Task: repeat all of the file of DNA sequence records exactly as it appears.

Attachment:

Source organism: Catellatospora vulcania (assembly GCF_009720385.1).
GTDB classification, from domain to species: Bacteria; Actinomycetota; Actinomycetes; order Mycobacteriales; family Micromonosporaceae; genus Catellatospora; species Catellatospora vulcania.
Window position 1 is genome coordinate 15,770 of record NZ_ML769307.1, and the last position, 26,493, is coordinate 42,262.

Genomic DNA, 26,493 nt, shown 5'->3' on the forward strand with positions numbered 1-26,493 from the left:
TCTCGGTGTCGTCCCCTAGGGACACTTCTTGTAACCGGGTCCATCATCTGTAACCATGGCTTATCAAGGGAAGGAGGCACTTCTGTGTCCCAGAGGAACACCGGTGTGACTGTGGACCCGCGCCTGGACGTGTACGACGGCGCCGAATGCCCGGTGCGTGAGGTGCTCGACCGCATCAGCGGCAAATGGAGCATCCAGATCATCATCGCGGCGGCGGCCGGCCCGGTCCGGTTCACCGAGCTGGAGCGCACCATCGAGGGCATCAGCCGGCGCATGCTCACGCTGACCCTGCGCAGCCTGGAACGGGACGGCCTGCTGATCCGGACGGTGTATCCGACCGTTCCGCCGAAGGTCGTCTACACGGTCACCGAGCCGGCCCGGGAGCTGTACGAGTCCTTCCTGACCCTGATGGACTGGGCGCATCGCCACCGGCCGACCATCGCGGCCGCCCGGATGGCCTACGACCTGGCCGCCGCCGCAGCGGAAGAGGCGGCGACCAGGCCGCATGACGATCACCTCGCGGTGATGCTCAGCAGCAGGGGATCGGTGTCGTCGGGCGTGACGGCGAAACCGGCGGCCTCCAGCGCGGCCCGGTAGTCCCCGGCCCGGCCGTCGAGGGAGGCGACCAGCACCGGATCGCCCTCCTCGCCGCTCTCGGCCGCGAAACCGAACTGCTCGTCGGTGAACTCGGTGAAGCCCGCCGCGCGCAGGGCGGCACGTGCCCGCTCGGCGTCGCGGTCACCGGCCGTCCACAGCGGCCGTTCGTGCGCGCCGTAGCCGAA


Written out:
Source organism: Catellatospora vulcania (assembly GCF_009720385.1).
GTDB classification, from domain to species: Bacteria; Actinomycetota; Actinomycetes; order Mycobacteriales; family Micromonosporaceae; genus Catellatospora; species Catellatospora vulcania.
Window position 1 is genome coordinate 15,770 of record NZ_ML769307.1, and the last position, 26,493, is coordinate 42,262.

Genomic DNA, 26,493 nt, shown 5'->3' on the forward strand with positions numbered 1-26,493 from the left:
TCTCGGTGTCGTCCCCTAGGGACACTTCTTGTAACCGGGTCCATCATCTGTAACCATGGCTTATCAAGGGAAGGAGGCACTTCTGTGTCCCAGAGGAACACCGGTGTGACTGTGGACCCGCGCCTGGACGTGTACGACGGCGCCGAATGCCCGGTGCGTGAGGTGCTCGACCGCATCAGCGGCAAATGGAGCATCCAGATCATCATCGCGGCGGCGGCCGGCCCGGTCCGGTTCACCGAGCTGGAGCGCACCATCGAGGGCATCAGCCGGCGCATGCTCACGCTGACCCTGCGCAGCCTGGAACGGGACGGCCTGCTGATCCGGACGGTGTATCCGACCGTTCCGCCGAAGGTCGTCTACACGGTCACCGAGCCGGCCCGGGAGCTGTACGAGTCCTTCCTGACCCTGATGGACTGGGCGCATCGCCACCGGCCGACCATCGCGGCCGCCCGGATGGCCTACGACCTGGCCGCCGCCGCAGCGGAAGAGGCGGCGACCAGGCCGCATGACGATCACCTCGCGGTGATGCTCAGCAGCAGGGGATCGGTGTCGTCGGGCGTGACGGCGAAACCGGCGGCCTCCAGCGCGGCCCGGTAGTCCCCGGCCCGGCCGTCGAGGGAGGCGACCAGCACCGGATCGCCCTCCTCGCCGCTCTCGGCCGCGAAACCGAACTGCTCGTCGGTGAACTCGGTGAAGCCCGCCGCGCGCAGGGCGGCACGTGCCCGCTCGGCGTCGCGGTCACCGGCCGTCCACAGCGGCCGTTCGTGCGCGCCGTAGCCGAA